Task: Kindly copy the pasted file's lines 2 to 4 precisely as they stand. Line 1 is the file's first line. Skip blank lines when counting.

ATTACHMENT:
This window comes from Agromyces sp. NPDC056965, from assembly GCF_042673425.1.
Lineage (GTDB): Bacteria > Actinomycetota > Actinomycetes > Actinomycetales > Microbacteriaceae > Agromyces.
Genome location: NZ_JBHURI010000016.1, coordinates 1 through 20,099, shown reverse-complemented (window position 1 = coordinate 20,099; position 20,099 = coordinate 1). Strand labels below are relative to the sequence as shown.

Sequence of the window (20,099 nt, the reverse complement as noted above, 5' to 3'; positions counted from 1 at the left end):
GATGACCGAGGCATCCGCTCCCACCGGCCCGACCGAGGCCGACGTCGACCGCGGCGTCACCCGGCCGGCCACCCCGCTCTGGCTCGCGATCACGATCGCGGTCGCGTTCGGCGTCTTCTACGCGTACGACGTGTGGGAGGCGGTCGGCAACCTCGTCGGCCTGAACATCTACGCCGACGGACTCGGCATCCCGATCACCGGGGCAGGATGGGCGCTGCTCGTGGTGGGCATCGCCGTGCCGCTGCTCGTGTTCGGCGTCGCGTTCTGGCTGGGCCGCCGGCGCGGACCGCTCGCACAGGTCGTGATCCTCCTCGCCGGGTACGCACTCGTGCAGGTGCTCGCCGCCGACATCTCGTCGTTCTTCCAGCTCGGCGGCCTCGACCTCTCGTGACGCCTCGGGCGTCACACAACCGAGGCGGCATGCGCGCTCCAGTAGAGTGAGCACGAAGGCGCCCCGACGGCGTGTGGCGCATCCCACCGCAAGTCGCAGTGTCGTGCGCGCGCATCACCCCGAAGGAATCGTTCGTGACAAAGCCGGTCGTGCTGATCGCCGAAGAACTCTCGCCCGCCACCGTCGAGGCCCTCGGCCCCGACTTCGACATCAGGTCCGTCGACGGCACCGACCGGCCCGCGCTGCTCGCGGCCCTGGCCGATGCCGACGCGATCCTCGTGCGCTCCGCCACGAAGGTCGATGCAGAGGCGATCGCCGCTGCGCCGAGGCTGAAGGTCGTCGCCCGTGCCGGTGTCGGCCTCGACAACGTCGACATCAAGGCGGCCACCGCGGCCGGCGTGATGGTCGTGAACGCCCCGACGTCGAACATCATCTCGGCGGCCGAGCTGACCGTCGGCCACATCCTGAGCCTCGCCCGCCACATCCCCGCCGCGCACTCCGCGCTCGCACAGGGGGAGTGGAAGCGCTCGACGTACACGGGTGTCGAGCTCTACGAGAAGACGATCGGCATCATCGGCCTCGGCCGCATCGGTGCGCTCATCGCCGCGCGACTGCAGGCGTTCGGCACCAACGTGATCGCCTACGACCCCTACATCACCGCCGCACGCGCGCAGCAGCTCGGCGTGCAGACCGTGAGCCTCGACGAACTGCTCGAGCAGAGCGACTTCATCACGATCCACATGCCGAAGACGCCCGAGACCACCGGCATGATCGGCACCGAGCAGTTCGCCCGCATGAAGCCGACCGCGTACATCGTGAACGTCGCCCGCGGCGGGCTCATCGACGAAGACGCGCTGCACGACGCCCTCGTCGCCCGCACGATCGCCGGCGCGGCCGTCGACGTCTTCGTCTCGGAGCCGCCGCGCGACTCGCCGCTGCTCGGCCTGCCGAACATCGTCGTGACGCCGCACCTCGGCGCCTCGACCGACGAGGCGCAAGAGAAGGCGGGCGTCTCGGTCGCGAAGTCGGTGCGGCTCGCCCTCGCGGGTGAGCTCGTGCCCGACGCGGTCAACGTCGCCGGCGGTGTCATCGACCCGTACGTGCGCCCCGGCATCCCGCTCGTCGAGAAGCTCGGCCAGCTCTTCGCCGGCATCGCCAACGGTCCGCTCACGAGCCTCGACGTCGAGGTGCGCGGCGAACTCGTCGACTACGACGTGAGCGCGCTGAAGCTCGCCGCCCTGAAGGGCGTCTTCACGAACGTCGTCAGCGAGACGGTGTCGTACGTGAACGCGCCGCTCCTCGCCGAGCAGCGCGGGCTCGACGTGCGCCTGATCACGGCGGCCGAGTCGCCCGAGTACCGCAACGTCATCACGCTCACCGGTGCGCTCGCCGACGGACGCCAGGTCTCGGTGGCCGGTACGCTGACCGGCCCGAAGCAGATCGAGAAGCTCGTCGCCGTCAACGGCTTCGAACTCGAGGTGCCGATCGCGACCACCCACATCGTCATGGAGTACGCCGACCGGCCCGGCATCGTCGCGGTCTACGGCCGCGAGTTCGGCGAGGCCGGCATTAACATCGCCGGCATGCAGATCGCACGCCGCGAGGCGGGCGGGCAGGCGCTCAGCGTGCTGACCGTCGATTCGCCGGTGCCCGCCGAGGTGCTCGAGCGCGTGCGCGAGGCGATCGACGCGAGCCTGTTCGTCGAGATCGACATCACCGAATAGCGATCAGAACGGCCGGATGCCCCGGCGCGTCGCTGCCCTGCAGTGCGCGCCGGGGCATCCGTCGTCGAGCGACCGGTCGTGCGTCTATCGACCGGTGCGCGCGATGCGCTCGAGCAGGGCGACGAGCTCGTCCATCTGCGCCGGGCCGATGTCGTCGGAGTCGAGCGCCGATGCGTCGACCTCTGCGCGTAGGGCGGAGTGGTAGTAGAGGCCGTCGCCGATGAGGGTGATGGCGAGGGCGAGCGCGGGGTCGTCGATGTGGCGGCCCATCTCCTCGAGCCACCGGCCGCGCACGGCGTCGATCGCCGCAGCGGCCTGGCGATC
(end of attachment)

Lineage (GTDB): Bacteria > Actinomycetota > Actinomycetes > Actinomycetales > Microbacteriaceae > Agromyces.
Genome location: NZ_JBHURI010000016.1, coordinates 1 through 20,099, shown reverse-complemented (window position 1 = coordinate 20,099; position 20,099 = coordinate 1). Strand labels below are relative to the sequence as shown.

Sequence of the window (20,099 nt, the reverse complement as noted above, 5' to 3'; positions counted from 1 at the left end):